InsightExpress (courtesy of @jliuzzo) released some terrific mobile consumer survey data today. InsightExpress found that 40% of mobile phone owners under age 45 have smartphones. Overall more than a third of US mobile phone owners now have smartphones. In addition, InsightExpress identified a middle category of mobile users who technically own smartphones but don't engage with them as aggressively and fully as, for example, iPhone owners. However they don't act like feature phone owners either.
InsightExpress found that 43% of mobile Internet usage is going on at home, which is both very interesting and going to be somewhat challenging for marketers.
Top three activities done at least once per week by smartphone owners:
Eight seven percent (87%) of mobile phone owners have used their phones "in a store;" 56% of smartphone owners have visited a retail store website on their phones.
When it comes to receiving marketing messages, consumers appear to overwhelmingly favor email vs. other methods:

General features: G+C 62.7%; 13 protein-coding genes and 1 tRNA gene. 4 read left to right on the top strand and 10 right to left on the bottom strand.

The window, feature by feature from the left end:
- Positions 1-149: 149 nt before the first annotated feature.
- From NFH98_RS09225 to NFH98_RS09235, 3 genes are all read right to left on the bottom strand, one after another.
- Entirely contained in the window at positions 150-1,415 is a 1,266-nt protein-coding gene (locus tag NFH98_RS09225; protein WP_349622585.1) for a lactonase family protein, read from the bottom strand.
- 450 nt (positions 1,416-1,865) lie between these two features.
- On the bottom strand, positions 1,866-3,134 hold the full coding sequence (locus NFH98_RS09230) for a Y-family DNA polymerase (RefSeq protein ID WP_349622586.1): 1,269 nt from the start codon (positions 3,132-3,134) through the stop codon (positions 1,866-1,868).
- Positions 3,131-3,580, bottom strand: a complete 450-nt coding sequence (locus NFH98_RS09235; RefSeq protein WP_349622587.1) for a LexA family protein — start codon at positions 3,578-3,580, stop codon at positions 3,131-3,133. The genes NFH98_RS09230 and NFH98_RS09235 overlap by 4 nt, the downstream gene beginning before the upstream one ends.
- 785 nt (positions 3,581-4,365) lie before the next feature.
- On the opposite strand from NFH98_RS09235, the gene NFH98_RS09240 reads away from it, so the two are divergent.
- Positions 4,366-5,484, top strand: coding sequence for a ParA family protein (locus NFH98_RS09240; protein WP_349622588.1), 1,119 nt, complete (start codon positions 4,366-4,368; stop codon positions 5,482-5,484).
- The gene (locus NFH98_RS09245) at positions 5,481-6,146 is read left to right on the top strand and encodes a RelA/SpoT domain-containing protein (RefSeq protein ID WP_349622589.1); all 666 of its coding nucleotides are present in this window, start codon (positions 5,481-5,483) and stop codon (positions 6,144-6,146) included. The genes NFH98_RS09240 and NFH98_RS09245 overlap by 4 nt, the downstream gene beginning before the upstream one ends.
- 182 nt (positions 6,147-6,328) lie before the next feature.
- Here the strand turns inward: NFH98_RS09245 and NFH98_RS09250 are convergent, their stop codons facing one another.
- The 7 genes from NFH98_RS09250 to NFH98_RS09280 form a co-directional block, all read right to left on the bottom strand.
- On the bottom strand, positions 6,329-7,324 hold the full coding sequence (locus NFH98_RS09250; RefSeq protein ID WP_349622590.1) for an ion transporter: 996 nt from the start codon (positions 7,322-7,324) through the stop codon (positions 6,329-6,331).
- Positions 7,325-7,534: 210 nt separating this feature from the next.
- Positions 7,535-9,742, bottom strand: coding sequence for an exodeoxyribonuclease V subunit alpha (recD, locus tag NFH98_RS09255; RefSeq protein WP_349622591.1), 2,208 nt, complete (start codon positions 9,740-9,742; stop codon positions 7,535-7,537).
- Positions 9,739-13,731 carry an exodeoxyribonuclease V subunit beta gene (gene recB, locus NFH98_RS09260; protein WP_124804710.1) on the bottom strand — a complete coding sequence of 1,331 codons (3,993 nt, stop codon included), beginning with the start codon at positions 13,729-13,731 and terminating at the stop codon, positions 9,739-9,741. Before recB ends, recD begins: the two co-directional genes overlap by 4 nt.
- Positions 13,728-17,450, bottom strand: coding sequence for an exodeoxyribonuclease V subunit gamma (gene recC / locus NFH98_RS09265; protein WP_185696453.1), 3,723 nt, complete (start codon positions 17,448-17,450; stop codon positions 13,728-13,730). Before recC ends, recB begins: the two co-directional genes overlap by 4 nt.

According to the survey, more than 1/3 of smartphone owners "look for or use coupons in-store." Grocery is the top category, followed by "general retail," "clothing" and restaurants. In terms of how they wanted to receive coupons on their phones, here were the top three preferences:
Interestingly only 8% (the smallest group) said they wanted to receive coupons as a reward for checking in. This no doubt reflects the smaller adoption of LBS/check-in applications vs. mobile email and SMS -- which people are much more familiar with.
In addition, "50% say they have made a special trip to a store after receiving a mobile coupon."
17% of smartphone owners have downloaded a QR reader application (concentrated in the 25-34 year old group, with males, and iPhone and Blackberry users).
18% of mobile phone owners have purchased something through their phones. The number jumps to 35% for smartphone owners.
As the chart below reflects, consumers will purchase over their mobile devices provided they have an incentive and/or the friction is taken out of paying, through a stored credit card or carrier billing -- so they don't have to enter 16 digits on the small screen.